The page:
The Epic Games Store was launched half a year ago by Epic Games, the developer of the popular online shooter Fortnite. The store promised that unlike its chief competitor Steam, it would only take 12% profit from game developers, which is massively lower than the 30% cut that Valve earns via Steam. However, some PC players were not happy with Epic Games' strategy of locking down exclusive games to grow its platform, a move that Epic CEO Tim Sweeney defended recently.
In a lengthy Twitter thread, players slammed Sweeney for recruiting game developers to offer their games exclusively to the Epic Games Store. Sweeney is well aware of the fact that the decision to offer exclusive games is being met with strong resistance, especially to hardcore Steam users, who prefer to use a single launcher to manage their game libraries. However, Sweeney explained that the payout terms of major digital storefronts are a "disastrous situation for developers and publishers alike," also citing that Epic's exclusivity move is necessary.
Epic Games' CEO explained his thoughts regarding the controversy saying that Epic's goal with the exclusivity strategy is to make a big enough impact in the gaming industry that would prompt major digital stores such as Steam to offer better payout terms than the current 30/70 revenue split. If successful, Sweeney believes that this would result in better game development as costs for distribution would dramatically decrease, giving developers more means to reinvest finances in the actual development of video games.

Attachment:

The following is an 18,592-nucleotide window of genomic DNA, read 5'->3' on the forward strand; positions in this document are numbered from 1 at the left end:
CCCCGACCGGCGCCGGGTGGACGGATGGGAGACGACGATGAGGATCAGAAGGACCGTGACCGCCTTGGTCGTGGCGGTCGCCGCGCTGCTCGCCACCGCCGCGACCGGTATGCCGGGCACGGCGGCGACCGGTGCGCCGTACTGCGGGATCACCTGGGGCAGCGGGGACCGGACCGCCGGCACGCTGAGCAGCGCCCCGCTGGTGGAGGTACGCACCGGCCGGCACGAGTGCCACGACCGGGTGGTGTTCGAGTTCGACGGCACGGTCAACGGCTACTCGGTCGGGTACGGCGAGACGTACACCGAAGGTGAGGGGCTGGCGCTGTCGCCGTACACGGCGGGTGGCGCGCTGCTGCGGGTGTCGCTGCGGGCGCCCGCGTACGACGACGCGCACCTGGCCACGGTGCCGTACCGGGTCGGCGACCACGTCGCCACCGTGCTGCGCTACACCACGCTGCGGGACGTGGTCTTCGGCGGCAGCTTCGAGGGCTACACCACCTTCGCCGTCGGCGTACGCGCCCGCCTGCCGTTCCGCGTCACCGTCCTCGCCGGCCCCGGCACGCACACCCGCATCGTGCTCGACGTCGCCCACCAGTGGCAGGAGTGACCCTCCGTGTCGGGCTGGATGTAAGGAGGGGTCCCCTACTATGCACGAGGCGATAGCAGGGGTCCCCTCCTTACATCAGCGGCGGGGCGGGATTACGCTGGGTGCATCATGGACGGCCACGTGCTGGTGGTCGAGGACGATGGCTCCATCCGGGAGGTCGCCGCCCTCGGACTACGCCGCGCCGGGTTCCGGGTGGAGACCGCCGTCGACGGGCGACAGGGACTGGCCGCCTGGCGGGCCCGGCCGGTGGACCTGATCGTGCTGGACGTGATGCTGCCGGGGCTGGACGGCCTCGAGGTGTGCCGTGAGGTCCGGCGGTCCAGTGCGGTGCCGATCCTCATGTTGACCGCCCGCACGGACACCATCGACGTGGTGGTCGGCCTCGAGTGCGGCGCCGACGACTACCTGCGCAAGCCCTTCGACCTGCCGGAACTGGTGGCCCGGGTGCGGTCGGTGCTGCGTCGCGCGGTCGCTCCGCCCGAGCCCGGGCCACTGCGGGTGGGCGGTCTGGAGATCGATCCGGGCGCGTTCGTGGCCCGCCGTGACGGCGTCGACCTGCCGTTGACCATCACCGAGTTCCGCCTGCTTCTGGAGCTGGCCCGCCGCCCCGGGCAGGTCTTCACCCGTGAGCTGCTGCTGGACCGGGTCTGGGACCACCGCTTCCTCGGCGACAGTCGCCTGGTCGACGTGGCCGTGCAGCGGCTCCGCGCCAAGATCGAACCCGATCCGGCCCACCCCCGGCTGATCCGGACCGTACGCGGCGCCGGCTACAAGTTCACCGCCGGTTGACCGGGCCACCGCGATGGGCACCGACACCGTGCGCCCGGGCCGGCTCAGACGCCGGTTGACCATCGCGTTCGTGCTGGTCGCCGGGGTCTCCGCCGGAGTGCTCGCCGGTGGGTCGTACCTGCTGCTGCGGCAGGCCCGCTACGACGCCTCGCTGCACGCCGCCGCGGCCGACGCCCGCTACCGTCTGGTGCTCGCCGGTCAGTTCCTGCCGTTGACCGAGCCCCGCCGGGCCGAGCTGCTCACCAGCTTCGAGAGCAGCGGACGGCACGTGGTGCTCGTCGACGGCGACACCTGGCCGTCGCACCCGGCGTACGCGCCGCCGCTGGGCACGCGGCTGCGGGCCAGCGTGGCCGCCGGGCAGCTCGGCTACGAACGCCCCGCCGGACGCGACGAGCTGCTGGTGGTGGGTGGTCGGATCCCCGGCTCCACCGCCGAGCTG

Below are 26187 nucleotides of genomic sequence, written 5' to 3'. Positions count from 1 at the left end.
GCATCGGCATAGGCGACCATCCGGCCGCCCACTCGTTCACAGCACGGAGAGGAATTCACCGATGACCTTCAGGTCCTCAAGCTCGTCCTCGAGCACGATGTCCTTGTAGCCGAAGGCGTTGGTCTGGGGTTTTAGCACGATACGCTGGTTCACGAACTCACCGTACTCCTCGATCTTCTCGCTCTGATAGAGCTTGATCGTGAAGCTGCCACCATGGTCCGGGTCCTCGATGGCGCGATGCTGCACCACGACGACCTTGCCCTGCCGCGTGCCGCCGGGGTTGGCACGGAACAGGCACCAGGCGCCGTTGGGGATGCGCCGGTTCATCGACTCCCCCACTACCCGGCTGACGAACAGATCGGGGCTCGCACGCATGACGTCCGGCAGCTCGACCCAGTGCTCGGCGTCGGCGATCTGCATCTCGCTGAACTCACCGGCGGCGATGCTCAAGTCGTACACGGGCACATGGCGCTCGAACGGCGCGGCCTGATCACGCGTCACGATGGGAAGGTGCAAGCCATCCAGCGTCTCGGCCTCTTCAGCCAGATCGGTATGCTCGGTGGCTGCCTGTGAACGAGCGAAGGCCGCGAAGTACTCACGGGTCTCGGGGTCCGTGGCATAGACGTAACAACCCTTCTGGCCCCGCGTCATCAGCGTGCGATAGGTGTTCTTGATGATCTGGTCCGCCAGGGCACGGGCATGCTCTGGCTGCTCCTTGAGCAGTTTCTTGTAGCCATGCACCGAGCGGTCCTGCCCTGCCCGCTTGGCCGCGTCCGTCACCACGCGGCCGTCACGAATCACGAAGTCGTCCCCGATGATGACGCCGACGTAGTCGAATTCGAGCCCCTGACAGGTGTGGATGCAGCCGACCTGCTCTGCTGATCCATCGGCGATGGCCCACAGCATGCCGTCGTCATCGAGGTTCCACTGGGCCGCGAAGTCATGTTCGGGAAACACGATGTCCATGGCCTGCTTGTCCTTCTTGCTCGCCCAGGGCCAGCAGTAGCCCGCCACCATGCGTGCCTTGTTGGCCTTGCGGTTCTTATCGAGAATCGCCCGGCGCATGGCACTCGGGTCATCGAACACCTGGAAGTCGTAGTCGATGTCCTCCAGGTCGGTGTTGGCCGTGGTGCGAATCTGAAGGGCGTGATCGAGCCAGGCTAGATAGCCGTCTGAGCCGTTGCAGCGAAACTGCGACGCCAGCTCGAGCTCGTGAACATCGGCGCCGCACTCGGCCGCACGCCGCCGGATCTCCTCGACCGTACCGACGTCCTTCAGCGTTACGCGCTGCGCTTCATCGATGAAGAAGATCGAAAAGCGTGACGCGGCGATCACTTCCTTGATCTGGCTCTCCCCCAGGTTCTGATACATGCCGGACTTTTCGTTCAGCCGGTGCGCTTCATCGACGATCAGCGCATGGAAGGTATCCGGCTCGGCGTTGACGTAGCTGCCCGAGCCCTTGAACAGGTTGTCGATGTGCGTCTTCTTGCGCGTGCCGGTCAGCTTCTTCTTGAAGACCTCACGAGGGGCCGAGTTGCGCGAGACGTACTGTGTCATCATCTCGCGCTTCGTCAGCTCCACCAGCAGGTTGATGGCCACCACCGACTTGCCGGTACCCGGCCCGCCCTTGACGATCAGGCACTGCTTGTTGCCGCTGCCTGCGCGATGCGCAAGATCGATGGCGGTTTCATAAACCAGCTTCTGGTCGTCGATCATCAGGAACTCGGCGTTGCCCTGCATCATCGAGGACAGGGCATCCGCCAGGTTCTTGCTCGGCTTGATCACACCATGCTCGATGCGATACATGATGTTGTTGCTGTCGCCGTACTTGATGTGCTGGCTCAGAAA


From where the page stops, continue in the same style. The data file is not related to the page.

"We believe exclusives are the only strategy that will change the 70/30 status quo at a large enough scale to permanently affect the whole game industry. The 30 percent store tax usually exceeds the entire profits of the developer who built the game that's sold. This is a disastrous situation for developers and publishers alike, so I believe the strategy of exclusives is proportionate to the problem."
If the Epic strategy either succeeds in building a second major storefront for PC games with an 88/12 revenue split, or even just leads other stores to significantly improve their terms, the result will be a major wave of reinvestment in game development and a lowering of costs.— Tim Sweeney (@TimSweeneyEpic) June 26, 2019
Of course, the grievances of those criticizing the Epic Games Store makes a lot of sense, especially since some users reported that Epic's launcher lacked features and is sometimes buggy. However, Epic's goal to shake up the industry and force major digital storefronts to offer better profit sharing to developers would ultimately benefit gamers in the end, given that creators would be in a better financial situation to offer better games to consumers.
Source: Tim Sweeney-Twitter